Apple Patent Application Detects Cracked Windshields
If you’re doing any kind of regular driving, it’s likely a matter of time before you’ll find yourself confronting a cracked windshield. Maybe a stray rock chips the glass and it spiders out as the car is heat cycled through the winter or perhaps an errant baseball does some real damage during a summer afternoon catch with the family. There is a multitude of reasons but only one outcome — pure, unadulterated rage leading into some mental math as you ask yourself how long you might be able to get away with it going unfixed.
Well, those days may soon be over (minus the rage) because Apple filed a patent application earlier this month that describes a system that would monitor the resistance of a conductive film placed inside/against a sheet of laminated glass.
Vellum Venom: 2017 North American International Auto Show (Part II)
My long-standing personal vendetta against DLO FAIL — an internet-slang definition of black plastic “ cheater panels” — takes center stage in this episode of Detroit Auto Show coverage.
Consider this: if manufacturing and design teams cannot decide on the same roof, if they cheat to make it right, did they design something worthy of the auto show lights?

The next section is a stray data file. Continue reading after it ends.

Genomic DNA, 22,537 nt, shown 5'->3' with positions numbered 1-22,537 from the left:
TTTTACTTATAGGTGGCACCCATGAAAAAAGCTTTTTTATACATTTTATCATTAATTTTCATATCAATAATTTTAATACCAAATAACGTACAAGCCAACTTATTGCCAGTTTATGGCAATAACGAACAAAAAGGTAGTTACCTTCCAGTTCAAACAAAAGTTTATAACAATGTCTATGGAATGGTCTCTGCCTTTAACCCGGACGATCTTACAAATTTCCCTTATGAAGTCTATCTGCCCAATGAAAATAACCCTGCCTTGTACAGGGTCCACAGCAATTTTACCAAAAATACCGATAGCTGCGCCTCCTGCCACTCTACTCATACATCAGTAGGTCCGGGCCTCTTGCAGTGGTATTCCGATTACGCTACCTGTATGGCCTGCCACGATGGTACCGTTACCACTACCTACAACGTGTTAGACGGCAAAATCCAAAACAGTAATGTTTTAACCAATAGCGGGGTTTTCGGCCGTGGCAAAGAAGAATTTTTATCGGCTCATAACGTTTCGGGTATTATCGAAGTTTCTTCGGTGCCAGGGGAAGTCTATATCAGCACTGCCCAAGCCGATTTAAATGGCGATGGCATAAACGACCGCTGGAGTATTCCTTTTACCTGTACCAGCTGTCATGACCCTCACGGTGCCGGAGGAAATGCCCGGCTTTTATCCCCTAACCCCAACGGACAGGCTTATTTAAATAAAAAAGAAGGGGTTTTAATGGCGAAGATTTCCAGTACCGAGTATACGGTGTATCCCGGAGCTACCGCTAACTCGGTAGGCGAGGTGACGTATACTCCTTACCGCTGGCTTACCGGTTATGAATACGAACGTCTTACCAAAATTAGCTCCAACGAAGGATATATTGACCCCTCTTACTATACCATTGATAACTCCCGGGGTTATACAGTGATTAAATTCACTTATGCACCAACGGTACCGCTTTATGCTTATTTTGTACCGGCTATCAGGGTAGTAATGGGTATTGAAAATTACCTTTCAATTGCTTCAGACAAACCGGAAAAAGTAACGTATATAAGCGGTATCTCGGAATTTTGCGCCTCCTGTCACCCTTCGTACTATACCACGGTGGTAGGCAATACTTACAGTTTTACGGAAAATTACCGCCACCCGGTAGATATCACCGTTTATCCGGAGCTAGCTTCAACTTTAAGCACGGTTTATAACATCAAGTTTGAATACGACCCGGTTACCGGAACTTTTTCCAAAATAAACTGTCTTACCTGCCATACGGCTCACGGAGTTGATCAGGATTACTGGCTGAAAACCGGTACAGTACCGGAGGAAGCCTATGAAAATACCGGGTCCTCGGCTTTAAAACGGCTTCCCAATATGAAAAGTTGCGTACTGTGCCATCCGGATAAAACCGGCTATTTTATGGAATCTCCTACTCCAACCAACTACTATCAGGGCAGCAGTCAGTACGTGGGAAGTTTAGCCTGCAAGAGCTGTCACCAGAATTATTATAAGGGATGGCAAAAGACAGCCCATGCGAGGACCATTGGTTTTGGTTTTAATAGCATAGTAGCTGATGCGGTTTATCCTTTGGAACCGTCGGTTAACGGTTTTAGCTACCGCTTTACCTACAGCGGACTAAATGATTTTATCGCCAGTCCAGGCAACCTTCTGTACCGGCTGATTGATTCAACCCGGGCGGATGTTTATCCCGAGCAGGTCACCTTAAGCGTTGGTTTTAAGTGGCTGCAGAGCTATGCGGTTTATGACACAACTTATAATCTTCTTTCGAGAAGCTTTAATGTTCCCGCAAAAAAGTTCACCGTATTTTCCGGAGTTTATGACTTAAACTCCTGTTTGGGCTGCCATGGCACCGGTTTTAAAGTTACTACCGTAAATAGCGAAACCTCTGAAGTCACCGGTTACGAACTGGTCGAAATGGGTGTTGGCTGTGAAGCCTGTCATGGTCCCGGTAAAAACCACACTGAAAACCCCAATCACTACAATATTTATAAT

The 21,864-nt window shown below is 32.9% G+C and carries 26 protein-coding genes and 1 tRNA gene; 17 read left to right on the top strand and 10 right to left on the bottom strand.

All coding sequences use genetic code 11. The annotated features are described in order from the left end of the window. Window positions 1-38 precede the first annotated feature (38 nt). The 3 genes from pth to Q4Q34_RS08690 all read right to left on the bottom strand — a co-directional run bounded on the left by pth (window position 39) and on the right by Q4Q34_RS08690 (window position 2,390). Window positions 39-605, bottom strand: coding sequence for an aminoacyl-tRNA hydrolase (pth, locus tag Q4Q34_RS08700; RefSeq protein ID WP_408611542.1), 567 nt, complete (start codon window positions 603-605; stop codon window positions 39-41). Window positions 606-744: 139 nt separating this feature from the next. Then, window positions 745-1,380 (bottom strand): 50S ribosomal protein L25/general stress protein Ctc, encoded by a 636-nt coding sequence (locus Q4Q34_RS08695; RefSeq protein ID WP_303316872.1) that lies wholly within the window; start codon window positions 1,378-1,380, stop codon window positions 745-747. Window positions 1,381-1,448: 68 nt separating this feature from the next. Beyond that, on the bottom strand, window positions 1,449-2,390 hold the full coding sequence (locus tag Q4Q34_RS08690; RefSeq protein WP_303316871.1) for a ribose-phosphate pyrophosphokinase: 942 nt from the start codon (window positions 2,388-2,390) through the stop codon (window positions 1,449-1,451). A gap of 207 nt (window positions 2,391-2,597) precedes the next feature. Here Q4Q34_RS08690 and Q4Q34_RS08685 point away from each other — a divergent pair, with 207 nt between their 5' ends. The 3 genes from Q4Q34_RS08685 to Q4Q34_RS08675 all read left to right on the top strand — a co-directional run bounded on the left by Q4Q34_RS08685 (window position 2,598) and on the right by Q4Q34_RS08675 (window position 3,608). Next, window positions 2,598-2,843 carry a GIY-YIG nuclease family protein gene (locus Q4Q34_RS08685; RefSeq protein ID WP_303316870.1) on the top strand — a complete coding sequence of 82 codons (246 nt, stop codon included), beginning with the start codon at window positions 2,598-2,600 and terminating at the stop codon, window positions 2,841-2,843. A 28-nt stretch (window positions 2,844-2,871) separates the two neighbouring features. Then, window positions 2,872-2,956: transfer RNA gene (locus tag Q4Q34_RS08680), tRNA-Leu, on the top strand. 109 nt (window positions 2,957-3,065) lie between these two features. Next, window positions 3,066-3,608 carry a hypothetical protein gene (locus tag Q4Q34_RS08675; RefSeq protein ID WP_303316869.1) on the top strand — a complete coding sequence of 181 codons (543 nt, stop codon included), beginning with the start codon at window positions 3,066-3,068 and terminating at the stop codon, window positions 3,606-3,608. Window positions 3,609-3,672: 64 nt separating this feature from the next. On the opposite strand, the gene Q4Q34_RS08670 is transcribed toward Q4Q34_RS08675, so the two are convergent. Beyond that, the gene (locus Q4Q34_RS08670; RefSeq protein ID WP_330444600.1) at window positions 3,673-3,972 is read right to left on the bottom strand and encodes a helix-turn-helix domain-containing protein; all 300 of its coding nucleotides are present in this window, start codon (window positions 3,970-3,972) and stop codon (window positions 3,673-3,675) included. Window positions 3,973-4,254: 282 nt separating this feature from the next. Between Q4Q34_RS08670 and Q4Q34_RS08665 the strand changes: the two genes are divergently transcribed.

I [s]complain[/s] report, you make the final decision!
Piston Slap: The Cons of Recon Before Trade-in?
TTAC commentator cwallace writes:
Here’s what’s probably an easy question for you: Is it ever worth the money to update wear items on a car before trading it in?
My trusty 2007 Accord EX V6 is suddenly about to cost me some real money. With 154,000 miles on it, the tires are about shot, it needs new struts, there’s a crack in the windshield, and the rear main seal is starting to make a mess of my driveway. Plus, my commute just got a lot longer, so the lack of creature comforts (like sound insulation, for heaven’s sake) make me think I’ve got my money’s worth from this car.
Other than those things, it looks good for its age, and everything else works just as it should. All that dealership service paid off, is what I tell myself.
QOTD: Special Feature, Special Weakness
On a busy freeway, a first-generation Scion xB putters along. Ahead, a confused medley of dump trucks, semis, and passenger cars performs the lane-change dance that we all know and loathe. For the driver and passenger of the toaster, things are about to get interesting- and infuriating.
Piston Slap: Venom for the Plastic Triangle?
Since you have a background in automotive design, I would be interested in your opinion on this matter…there has been one styling quirk that has always peeved me: the plastic filler panel where something else should have been.
The most (in)famous example is the plastic triangle on the C-pillar of the Dodge Sebring. I first started noticing this about 15 years ago on my brother’s Ford Contour: the rear door had a huge plastic filler panel behind the rear window where every other car made until then had a small fixed piece of glass. And I thought to myself: couldn’t they have come up with something better than a piece of plastic that’s already fading to chalky gray?